What we are now left with is an industry that is in a deadlock. Suppliers are worried about pricing out customers if they sell 4G components, and buyers are hesitant to invest in new technology when there’s a chance cheaper historical equipment will be around longer than expected. 

It is this hesitancy, that is affecting the market. But there is a solution: choose a multi-network SIM when you purchase 2G or 3G equipment. A multi-network provider has access to networks across the countries they operate in, so when the major networks start shutting down their 2G or 3G services, the multi-network provider simply moves your supply to another 2G or 3G network. As long as there is a network operating in the UK, your equipment will remain connected. Contrastingly, if you buy from a single network provider, you will be at the mercy of their decision.

The market needs confidence if it is to grow and trade smoothly; purchasing a SIM from a multi-network provider means you can be certain that equipment will remain connected for as long as possible. And while companies have this confidence, they can start phasing out 2G or 3G equipment and introducing new technology in the natural cycle that would have existed before the threat of losing connection.

We hope that by 2025, there will be a resolution to the debate around 2G and 3G networks. By then we hope fixed dates will provide certainty on any planned closures and the market will be able to make a measured and confident decision on what technology to invest in.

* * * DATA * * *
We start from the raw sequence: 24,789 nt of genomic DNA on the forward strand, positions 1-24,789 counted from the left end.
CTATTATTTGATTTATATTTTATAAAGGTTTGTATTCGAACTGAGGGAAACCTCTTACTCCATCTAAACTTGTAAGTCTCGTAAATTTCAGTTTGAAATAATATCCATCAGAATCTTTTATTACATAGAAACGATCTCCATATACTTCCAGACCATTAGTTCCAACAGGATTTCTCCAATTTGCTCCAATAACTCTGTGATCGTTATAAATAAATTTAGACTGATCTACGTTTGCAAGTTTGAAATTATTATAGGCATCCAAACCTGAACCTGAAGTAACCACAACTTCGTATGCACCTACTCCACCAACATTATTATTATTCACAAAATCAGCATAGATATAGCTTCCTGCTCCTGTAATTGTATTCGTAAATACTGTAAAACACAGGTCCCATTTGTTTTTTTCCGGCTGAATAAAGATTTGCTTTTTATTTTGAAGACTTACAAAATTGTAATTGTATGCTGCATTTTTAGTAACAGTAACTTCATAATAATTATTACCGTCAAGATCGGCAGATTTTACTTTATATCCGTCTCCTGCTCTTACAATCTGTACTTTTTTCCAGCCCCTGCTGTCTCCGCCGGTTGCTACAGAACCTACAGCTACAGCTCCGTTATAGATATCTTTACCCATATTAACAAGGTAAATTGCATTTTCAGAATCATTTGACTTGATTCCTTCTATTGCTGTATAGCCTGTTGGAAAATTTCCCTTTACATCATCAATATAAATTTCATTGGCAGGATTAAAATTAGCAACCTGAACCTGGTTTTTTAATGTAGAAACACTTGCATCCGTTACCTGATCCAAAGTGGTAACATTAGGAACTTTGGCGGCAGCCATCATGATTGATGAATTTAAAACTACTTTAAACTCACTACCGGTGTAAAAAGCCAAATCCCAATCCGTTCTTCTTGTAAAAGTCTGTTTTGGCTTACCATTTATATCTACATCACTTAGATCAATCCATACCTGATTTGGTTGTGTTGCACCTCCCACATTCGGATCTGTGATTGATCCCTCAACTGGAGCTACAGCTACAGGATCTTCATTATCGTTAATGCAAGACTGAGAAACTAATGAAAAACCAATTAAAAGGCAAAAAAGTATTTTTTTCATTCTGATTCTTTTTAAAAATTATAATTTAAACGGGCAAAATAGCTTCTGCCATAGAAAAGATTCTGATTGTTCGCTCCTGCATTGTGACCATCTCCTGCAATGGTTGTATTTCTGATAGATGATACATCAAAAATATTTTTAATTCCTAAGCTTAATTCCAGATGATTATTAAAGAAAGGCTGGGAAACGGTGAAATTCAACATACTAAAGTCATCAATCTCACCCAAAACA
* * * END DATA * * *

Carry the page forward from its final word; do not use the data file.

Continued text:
Future-proofing IoT devices

So, how can we future-proof devices to prevent the same issue from occurring in another ten years, when the newest generation of network surpasses 4G’s capabilities? 

Enter the eSIM and the iSIM: the long-term resolution for the IoT industry. The eSIM is a component embedded into the equipment that can be connected to any operator. The iSIM, although still in its infancy, is software, rather than a component, that’s soldered into equipment. Both options remove the reliance on a single-generation network, overcoming the hurdles we are facing with traditional SIMs. 

However, a lot of devices deployed across the UK right now contain plastic SIMs, making multi-network providers the go-to, short-term solution. This will give the market time to do business today, with the confidence to plan for tomorrow. Then, with the introduction of eSIMs and iSIMs when – or if – the next network shutdown comes around, the IoT market will be safe from the worry and uncertainty that arose with the sunsetting of the 2G and 3G networks.